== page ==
We do not lack knowledge. We have the knowledge of both Good and Evil. We have explored the farthest reaches of the knowledge of evil. Can any more gruesome or horrifying act be invented than those gruesome and horrifying acts we already commit? Can war become any more depraved than it already is? Can neglect of the suffering world become any more prevalent? Can complacency become any more embedded in the lifestyle of the privileged? I don’t see how.
We have even experienced the farthest reaches of good. Is there anything better than the birth of a child? Is there anything more restorative than God’s forgiveness? Is there anything more hope-inducing than when enemies are reconciled? Is there any greater proof of the reality of the spirit than when the globe mourns the tragedies of tsunami or tornado, when strangers give their lives for others? Is than anything more beautiful than the Earth as God created it? God looked at what God created and pronounced it very good.
Trudging through Lent, one failure at a time, has left me in surprising need of restoration. I feel a lot like the 11 in the Upper Room (or even the 120): so spent from the trials of Holy Week that I haven’t the energy to really grasp the power of the resurrection, much less celebrate. I see the Risen Lord, I hear his teachings, but I am tired.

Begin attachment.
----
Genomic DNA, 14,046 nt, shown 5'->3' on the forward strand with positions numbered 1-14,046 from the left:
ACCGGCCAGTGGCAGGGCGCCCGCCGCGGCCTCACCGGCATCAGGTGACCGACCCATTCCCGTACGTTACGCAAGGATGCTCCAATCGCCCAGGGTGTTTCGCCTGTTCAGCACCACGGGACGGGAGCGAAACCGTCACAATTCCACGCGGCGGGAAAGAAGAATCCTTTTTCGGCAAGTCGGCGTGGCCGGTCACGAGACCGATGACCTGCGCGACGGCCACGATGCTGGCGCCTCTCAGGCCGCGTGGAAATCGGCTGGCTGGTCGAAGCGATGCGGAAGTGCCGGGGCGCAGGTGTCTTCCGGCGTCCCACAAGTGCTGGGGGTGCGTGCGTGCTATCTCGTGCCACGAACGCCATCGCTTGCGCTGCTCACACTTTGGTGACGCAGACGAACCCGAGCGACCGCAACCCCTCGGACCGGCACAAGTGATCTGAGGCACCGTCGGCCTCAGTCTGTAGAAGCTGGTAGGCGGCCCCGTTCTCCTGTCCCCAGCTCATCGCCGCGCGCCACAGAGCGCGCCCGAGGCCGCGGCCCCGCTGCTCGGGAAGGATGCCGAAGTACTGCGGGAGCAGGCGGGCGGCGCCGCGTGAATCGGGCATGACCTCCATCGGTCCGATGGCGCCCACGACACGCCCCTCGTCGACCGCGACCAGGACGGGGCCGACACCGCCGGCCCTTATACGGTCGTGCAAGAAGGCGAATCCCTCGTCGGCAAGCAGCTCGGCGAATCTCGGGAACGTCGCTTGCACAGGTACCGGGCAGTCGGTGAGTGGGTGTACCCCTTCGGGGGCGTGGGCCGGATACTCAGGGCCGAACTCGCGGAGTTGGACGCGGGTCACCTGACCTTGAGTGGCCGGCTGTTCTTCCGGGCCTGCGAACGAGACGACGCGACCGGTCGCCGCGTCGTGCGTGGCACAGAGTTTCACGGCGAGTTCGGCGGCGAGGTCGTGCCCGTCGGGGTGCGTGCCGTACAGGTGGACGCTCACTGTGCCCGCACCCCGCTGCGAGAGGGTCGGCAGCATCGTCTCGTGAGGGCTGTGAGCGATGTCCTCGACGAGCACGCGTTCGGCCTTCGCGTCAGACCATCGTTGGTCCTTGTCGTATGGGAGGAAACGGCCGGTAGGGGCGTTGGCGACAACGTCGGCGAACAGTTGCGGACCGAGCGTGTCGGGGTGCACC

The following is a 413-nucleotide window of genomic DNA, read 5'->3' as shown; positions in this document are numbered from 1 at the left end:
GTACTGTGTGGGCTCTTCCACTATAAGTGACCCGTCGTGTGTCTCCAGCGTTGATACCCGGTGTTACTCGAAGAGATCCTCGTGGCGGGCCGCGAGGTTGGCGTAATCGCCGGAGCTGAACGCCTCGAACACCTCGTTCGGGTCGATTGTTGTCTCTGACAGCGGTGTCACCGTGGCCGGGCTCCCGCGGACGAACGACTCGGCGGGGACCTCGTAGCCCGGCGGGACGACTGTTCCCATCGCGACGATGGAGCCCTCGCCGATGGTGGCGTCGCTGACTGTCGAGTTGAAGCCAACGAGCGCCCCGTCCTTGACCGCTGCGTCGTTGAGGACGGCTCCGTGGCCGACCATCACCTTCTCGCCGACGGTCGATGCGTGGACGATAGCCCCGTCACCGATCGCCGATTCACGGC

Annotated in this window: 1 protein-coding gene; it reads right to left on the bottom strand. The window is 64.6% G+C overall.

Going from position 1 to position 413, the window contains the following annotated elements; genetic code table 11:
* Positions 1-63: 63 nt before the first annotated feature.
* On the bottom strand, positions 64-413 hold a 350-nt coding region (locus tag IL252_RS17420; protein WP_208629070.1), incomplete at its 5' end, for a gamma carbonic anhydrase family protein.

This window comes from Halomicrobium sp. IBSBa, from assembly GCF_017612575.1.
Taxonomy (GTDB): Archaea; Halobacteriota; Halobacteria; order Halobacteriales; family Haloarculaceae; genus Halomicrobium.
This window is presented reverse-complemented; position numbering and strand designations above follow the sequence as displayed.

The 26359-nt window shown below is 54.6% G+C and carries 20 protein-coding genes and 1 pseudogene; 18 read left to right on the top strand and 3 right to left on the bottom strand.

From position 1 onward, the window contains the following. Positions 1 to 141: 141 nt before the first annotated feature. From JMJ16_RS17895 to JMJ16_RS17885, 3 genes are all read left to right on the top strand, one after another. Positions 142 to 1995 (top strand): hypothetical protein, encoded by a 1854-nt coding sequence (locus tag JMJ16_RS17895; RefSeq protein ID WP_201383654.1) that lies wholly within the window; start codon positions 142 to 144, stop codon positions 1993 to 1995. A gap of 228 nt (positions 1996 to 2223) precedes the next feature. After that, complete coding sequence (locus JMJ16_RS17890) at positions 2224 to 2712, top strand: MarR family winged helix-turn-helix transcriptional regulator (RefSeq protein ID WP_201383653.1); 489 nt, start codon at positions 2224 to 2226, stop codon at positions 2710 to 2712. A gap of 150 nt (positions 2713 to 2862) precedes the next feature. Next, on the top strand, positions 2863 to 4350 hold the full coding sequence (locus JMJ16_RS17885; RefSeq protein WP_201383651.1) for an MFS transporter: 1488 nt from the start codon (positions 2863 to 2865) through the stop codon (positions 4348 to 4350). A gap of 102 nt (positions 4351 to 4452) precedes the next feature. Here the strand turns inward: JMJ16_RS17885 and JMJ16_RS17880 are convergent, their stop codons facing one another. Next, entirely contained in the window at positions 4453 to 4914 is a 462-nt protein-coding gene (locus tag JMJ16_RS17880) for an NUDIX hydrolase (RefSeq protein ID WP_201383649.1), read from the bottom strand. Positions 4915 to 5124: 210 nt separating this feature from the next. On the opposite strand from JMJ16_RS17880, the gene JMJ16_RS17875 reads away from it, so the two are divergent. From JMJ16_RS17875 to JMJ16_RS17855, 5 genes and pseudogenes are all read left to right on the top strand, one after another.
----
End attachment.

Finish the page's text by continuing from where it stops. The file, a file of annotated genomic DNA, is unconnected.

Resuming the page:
Then I came across Psalm 104, as it is presented above. A simple Psalm of praise…especially of the might and beauty of creation. Perhaps you noticed the gravity with which this Psalm is presented. Rachmaninov‘s Vespers was written in 1915, two years before the Soviet revolution. I wonder if Rachmaninov saw what was happening in Russia. A psalm of praise written in such mournful tones suggests an understanding of life’s grim potential as well as a resolve to not let temporal matters sway one from eternal commitments. Struck by the beauty of the composition, I dug a little bit to find out more. Alexander Sveshnikov recorded the Vespers in 1965. Legend has it that the Communist leaders interrupted the recording denouncing the piece. The piece above was recorded in 1986 by the USSR Ministry of Culture Concert Choir. That people braved death to sing praises to God shakes me.